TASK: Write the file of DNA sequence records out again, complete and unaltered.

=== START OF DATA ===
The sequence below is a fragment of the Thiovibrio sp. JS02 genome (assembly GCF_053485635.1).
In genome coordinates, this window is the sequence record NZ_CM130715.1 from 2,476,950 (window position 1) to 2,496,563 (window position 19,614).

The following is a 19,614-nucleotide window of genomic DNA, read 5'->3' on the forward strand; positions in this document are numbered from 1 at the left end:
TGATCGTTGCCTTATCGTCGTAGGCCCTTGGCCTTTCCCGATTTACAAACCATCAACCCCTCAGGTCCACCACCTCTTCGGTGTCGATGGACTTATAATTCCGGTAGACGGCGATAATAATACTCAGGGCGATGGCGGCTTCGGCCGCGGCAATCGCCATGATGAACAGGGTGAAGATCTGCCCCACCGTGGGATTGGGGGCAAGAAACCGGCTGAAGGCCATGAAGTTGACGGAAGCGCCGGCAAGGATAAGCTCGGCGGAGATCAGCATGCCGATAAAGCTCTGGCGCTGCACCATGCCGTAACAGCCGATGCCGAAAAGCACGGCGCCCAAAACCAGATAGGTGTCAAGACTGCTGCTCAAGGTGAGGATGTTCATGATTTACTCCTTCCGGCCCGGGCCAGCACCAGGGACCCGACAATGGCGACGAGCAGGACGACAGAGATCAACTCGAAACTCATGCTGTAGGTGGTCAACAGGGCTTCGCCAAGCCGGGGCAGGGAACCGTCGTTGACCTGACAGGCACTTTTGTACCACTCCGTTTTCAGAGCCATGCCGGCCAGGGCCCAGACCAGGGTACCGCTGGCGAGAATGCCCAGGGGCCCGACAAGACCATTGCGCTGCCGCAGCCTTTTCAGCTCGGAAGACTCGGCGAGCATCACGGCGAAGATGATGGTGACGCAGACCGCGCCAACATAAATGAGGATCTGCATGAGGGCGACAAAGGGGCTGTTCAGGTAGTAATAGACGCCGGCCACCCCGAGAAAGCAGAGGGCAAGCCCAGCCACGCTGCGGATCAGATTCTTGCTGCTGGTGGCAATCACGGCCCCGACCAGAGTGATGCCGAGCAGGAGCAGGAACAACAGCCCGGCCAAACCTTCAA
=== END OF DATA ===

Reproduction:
The sequence below is a fragment of the Thiovibrio sp. JS02 genome (assembly GCF_053485635.1).
In genome coordinates, this window is the sequence record NZ_CM130715.1 from 2,476,950 (window position 1) to 2,496,563 (window position 19,614).

The following is a 19,614-nucleotide window of genomic DNA, read 5'->3' on the forward strand; positions in this document are numbered from 1 at the left end:
TGATCGTTGCCTTATCGTCGTAGGCCCTTGGCCTTTCCCGATTTACAAACCATCAACCCCTCAGGTCCACCACCTCTTCGGTGTCGATGGACTTATAATTCCGGTAGACGGCGATAATAATACTCAGGGCGATGGCGGCTTCGGCCGCGGCAATCGCCATGATGAACAGGGTGAAGATCTGCCCCACCGTGGGATTGGGGGCAAGAAACCGGCTGAAGGCCATGAAGTTGACGGAAGCGCCGGCAAGGATAAGCTCGGCGGAGATCAGCATGCCGATAAAGCTCTGGCGCTGCACCATGCCGTAACAGCCGATGCCGAAAAGCACGGCGCCCAAAACCAGATAGGTGTCAAGACTGCTGCTCAAGGTGAGGATGTTCATGATTTACTCCTTCCGGCCCGGGCCAGCACCAGGGACCCGACAATGGCGACGAGCAGGACGACAGAGATCAACTCGAAACTCATGCTGTAGGTGGTCAACAGGGCTTCGCCAAGCCGGGGCAGGGAACCGTCGTTGACCTGACAGGCACTTTTGTACCACTCCGTTTTCAGAGCCATGCCGGCCAGGGCCCAGACCAGGGTACCGCTGGCGAGAATGCCCAGGGGCCCGACAAGACCATTGCGCTGCCGCAGCCTTTTCAGCTCGGAAGACTCGGCGAGCATCACGGCGAAGATGATGGTGACGCAGACCGCGCCAACATAAATGAGGATCTGCATGAGGGCGACAAAGGGGCTGTTCAGGTAGTAATAGACGCCGGCCACCCCGAGAAAGCAGAGGGCAAGCCCAGCCACGCTGCGGATCAGATTCTTGCTGCTGGTGGCAATCACGGCCCCGACCAGAGTGATGCCGAGCAGGAGCAGGAACAACAGCCCGGCCAAACCTTCAA